In 1996 there was hope.  The worst seemed over.   The Tuareg Rebellion was over and thousands of people came together in Timbuktu to burn their weapons as a symbolic gesture of lasting peace.   A monument was erected to this event, which got a recent makeover.  Banja and I visited it today.  It seems out of place with its overpowering marble superstructure, but a few of the charred weapons stick out of the concrete and make a point.  Childlike paintings of daily life decorate the circular plaza which is still used for large gatherings and celebrations of independence from colonialism.

Just down the road from it is a small hotel.   Four tourists were kidnapped there only five months ago and are still at large along with five other ones!  Banja pointed out that we were only yards from the edge of the desert and that kidnapping from this hotel was easy for the kidnappers, presumably Tuareg/jihadists who within minutes could disappear into the wilderness.  I won’t be able to see much of the desert – it’s still too dangerous to just go out there now and also too costly for me at this point.  Tourists typically would rent camels or 4WD to do desert excursions, but these trips are now severely restricted.

But I had to think about how easy it would be to kidnap me even though I am in a hotel in the middle of town.  Picture me sleeping on the rooftop of the Buktu Hotel, in the middle of the night – the doors and stairs open for anyone.  Nobody would even see or hear a thing.  It made me pause.

Banja is a Bella, the black version of the lighter Tuaregs.  But both the “white” and the black Tuaregs share a culture and a language.  His assessment of the political situation of Mali goes something like this:

Tuaregs (and by that he means the other type of Tuareg, the light-skinned bad ones, the ones who joined forces with the Islamists and the Tuareg separatists) gained the trust of the Europeans decades ago, who funded numerous costly development projects which were never realized.  But the money was used to arm and train jihadists over time.  As these forces were joined by and infused with the recent “leftover” jihadists from the Arab Spring, especially from Algeria, things kicked into gear and the takeover of the North of Mali started.   Now, the jihadists have been driven back by the French forces and are kept at bay by Burkina Faso, the UN and the Malian army, but they still have this huge influx of potential money by kidnapping Westerners for ransom.  Every dollar paid for these victims will fuel the Jihad and keep this conflict going.  Typically, a Westerner fetches 1 million dollars.  Banja pointed out that one typical misconception about Malians is that they hate Tuaregs.  Far from it, he said.  Timbuktu is full of Tuaregs, but there are the different types.  That has to be taken into consideration.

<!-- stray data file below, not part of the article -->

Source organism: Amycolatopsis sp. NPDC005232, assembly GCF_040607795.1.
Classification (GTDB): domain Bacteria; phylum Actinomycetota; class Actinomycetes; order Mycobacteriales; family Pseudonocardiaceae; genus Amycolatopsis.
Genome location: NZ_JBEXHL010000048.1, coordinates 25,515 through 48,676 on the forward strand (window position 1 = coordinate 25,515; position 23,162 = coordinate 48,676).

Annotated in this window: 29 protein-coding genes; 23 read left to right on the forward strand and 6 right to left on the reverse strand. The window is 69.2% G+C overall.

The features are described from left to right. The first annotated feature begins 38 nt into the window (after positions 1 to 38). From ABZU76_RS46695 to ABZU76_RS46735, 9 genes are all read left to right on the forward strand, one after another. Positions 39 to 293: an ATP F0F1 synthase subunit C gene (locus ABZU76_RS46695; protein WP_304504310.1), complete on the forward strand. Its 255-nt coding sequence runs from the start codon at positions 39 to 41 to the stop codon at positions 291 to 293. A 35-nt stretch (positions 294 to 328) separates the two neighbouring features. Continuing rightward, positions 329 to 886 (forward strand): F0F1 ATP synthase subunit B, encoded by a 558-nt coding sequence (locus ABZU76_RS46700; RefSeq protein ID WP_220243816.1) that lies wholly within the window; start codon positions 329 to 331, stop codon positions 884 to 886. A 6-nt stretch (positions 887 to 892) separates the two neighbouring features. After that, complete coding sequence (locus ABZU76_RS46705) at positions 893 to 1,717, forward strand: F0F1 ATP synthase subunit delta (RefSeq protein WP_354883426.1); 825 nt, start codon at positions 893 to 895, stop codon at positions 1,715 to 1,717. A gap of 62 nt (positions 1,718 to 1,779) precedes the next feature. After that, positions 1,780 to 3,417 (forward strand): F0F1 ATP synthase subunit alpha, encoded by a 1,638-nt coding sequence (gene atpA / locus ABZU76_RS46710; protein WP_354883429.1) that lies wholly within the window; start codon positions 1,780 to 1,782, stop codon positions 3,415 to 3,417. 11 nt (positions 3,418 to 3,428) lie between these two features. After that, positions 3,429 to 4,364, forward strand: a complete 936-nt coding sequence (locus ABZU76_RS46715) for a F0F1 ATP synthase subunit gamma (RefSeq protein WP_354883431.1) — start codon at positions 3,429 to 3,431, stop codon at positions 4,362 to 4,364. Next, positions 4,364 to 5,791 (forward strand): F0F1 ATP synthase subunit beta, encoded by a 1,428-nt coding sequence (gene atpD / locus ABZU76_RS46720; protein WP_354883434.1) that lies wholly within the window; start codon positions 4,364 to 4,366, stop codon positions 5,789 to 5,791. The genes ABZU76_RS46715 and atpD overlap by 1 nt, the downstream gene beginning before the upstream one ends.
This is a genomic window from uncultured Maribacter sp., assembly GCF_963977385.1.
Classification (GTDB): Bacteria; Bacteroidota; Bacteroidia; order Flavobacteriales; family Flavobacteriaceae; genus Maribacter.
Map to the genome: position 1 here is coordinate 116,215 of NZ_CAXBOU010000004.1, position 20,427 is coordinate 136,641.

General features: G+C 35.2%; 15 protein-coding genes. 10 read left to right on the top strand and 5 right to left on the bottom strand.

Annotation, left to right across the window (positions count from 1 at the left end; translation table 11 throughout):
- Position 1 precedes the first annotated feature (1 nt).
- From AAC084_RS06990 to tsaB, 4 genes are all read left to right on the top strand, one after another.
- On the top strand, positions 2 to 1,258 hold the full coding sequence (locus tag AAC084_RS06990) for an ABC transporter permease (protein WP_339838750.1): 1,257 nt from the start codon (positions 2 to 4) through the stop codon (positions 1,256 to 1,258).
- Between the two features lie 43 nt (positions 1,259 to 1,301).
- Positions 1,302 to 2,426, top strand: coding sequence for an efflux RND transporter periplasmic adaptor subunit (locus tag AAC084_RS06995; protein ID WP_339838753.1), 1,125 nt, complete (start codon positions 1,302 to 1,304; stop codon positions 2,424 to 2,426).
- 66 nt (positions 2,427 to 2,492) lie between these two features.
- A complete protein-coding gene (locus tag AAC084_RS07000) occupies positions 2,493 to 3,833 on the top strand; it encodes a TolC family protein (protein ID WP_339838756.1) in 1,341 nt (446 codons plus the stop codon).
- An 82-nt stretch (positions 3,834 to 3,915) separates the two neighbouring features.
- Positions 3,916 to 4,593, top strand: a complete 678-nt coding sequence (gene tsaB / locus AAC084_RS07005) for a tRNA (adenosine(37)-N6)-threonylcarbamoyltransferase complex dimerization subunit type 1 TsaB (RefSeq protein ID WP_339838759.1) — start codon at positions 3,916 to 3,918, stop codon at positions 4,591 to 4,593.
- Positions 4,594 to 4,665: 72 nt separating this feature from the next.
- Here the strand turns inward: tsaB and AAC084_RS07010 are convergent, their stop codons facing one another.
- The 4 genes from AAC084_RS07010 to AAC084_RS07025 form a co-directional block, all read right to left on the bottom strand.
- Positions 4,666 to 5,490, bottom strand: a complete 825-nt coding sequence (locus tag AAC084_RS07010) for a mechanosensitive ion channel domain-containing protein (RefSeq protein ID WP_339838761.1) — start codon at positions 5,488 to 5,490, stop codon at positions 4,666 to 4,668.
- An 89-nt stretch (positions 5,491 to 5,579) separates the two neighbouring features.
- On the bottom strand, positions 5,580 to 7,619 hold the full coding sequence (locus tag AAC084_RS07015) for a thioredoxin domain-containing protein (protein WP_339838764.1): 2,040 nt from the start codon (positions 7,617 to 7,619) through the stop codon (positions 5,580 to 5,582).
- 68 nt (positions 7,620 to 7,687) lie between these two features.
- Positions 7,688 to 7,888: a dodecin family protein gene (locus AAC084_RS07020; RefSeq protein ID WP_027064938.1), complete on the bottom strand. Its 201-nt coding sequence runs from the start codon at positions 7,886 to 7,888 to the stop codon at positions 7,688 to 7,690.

A side note: when I planned for this trip, I heard that there now is Kidnapping Insurance.  It’s for foreign aid workers, contractors in crisis areas, etc.  I tried to get a policy, but Mali is a county even the kidnapping insurance will not touch!   I guess chances are still too high.

Things are, of course, more complicated than this quick assessment by Banja and I think that we in the West often have access to more news than people right here in the middle of the conflict.  But then, I do wonder about the news as I mentioned above, and here is one more example: slaves.

In news reports at home I had read about slaves who were freed from slavery when some of the local Tuareg/Islamist forces were driven out of Timbuktu.  Banja insists that there never was anything like a slave in the Western sense anywhere in Timbuktu in recent times, in fact not in several generations.  That is not to say that there were not people so poor that they had to work for literally nothing more than food and shelter and that they had to do whatever their employer asked them to.  But in a country where some people live and work for less than $2 per day, food and shelter is not that far off.  In the desert, things may be different.  Is this a case in point of sensationalized language in our news reports?  Is it a case in point of wanting to believe anything as long as it makes for a good news story?  Or is it a case in point of something going on right under the noses of the population that they don’t even know about?

There certainly is a class system here and racial distinctions based on skin color.  Some Tuaregs and Arabs are called “White” here and people refer to them as not liking “Blacks”.  To me this is confusing.  Malians come in varying shades of black and brown, but not white.  To the Malians there are “Whites” here and they do not mean the Tubabum-White I am, but indigenous “white” people.  Either ways, racist sentiments are known, pronounced, and play a role in this conflict as much as oil, politics, the economy, and religion.  But even here on the ground, I realize that there is neither time nor the means for me to figure this all out.  I can only observe some fractions here and there.

Victims of this conflict can be found everywhere, from individual cases like Bintu and Madu to whole groups of people like the government workers and the Christians and the countless name- and face-less refugees from all strata of society.   Banja was known to be one of the most affluent tourist guides in town.  He and his family became refugees and he only just returned to now scrape the money together to bring his mother and father back home.  But as a tourist guide he will have to look far for work.  It’s the same story over and over and over.

I hate it when I succumb to fear.  But I admit that I slept in my locked sweltering hot room last night and not on the roof top.  I do not want to have to say that I presented an easy target for anyone and I certainly do not want to become fuel for this conflict!  Good night.